Discover the hidden sights of the San'in Region, with this video introduction of some of the top sights in Shimane and Tottori.
Horikawa pleasure boat / samurai residences
Though the moat was built in 1611, the Horikawa boat tours only began in 1997. Cruising along the Hori River, passengers take in sights of the Matsue Castle and other spots around the castle town while the boat guide points out sights and historical spots such as the samurai residences. Perhaps the highlight of the Horikawa boat tour is the low bridges. Of the 16 bridges the boat will pass through, a few of them are so low that the roofs of the boats have to be lowered while passengers have to bend far forward in their seats. And no matter the season you choose to take the ride in, passengers will get to enjoy nature’s gifts, be it the mesmerizing sakura blossoms in spring, the beautiful gold and auburn foliage in autumn or a snowy and tranquil landscape in winter. If you visit in the cold winter, the thoughtful staff would provide blankets and heated tables to keep you warm.
Of the 12 original castles left standing in Japan, five of them are designated as national treasures – including Matsue Castle. Built in 1611, Matsue Castle was designed as a fortress to withstand the ravages of wars, explaining its stalwart rather than fancy appearance. However, the castle’s good fortune meant that it avoided any attacks and even survived the purging of castles when Japan’s isolationist regime ended with the aid of concerned local residents who pitched in and managed to purchase the rights to the castle. At the top of the Matsue Castle are stunning views of the city and on the castle grounds is an Inari shrine with over 2000 small fox carvings.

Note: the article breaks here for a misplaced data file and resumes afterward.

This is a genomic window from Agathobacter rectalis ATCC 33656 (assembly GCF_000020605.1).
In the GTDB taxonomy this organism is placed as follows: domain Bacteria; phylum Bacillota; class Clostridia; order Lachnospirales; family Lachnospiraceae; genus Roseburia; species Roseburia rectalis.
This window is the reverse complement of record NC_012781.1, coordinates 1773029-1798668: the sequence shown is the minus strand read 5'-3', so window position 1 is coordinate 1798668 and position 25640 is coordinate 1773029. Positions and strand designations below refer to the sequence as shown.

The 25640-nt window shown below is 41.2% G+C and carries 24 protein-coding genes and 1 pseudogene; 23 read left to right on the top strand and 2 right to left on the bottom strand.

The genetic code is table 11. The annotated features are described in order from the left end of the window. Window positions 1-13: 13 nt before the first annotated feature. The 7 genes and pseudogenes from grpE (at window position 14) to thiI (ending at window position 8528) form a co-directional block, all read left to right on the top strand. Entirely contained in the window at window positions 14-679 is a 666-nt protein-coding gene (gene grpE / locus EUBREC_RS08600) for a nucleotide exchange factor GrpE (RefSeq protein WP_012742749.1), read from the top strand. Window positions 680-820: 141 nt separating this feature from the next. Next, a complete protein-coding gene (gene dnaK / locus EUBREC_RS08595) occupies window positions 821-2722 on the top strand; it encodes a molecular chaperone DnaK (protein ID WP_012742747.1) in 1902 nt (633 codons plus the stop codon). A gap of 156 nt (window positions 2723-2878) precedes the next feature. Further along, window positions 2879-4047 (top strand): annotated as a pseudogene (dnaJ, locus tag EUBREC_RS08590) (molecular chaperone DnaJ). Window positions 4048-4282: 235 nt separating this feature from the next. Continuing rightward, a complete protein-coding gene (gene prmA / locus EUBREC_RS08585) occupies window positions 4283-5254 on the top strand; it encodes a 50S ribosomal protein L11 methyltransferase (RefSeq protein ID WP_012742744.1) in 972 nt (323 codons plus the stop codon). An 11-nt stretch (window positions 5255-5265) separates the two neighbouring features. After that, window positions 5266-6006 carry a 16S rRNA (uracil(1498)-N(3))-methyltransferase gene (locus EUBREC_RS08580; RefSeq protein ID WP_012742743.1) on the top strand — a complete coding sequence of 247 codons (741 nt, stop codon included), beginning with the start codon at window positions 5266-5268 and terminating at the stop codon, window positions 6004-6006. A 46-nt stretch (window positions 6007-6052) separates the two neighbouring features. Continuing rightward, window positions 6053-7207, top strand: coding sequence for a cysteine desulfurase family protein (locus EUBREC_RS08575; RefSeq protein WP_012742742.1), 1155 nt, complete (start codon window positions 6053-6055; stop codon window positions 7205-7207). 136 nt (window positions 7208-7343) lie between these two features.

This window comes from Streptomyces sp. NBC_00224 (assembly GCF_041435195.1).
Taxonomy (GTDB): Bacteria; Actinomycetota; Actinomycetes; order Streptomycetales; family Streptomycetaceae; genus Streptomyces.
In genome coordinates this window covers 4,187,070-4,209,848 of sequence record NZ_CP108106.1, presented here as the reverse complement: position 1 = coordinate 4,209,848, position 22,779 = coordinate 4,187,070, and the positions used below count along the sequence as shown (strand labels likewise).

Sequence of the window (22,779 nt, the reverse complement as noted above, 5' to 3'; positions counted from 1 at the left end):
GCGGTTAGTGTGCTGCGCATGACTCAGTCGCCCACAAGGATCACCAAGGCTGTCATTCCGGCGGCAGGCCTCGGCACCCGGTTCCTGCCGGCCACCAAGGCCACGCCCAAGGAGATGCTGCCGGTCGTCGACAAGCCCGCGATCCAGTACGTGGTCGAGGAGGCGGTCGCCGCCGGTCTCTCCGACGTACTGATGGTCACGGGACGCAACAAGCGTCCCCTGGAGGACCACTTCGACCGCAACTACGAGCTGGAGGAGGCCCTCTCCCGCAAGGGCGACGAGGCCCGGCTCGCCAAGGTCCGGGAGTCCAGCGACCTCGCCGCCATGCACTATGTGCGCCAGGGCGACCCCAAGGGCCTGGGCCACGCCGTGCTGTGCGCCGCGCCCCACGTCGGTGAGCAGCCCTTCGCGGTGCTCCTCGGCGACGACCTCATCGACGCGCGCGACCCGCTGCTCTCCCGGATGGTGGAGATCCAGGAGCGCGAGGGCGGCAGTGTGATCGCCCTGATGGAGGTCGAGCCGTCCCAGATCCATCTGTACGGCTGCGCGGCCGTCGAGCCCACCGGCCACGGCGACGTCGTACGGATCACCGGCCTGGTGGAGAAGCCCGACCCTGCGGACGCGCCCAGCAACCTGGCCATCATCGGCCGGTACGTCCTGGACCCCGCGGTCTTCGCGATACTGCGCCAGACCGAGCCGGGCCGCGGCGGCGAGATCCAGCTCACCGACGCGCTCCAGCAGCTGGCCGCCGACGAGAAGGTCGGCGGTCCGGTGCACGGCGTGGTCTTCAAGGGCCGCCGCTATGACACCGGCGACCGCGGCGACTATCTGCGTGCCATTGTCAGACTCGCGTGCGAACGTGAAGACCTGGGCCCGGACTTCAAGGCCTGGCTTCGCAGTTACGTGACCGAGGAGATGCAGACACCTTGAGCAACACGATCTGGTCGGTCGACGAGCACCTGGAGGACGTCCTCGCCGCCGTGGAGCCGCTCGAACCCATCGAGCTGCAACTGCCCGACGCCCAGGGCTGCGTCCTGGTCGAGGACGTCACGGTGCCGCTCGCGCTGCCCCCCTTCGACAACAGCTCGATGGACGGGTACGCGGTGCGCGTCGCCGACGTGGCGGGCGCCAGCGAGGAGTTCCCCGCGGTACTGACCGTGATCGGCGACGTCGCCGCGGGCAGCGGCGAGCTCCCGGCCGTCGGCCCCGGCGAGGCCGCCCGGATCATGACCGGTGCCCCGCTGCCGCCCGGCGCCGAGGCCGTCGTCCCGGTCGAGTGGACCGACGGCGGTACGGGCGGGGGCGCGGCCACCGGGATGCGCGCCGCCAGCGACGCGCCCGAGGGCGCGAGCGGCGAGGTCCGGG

- 1-5 Tonomachi, Matsue, Shimane 690-0887, Japan
- 8:30 - 18:30 (Open Now)
While Kobe beef is the most well-known, Tottori beef definitely stands its ground when compared to the former. Similar to Kobe beef and most of the reared cattle in Japan, Tottori beef is also a Japanese Black — albeit from a different strain. As early as 1918, through the national Wagyu Registry Association, Tottori started perfecting its strain of cattle. The most prized variety of Tottori wagyu is the Oleic 55. It is named for the 55% oleic acid content of the beef, which gives Tottori beef its trademark melt-in-your-mouth texture. Over the years, the Tottori wagyu culture has culminated in the signature rich, tender, and mouth-watering marbled taste of present-day Tottori beef.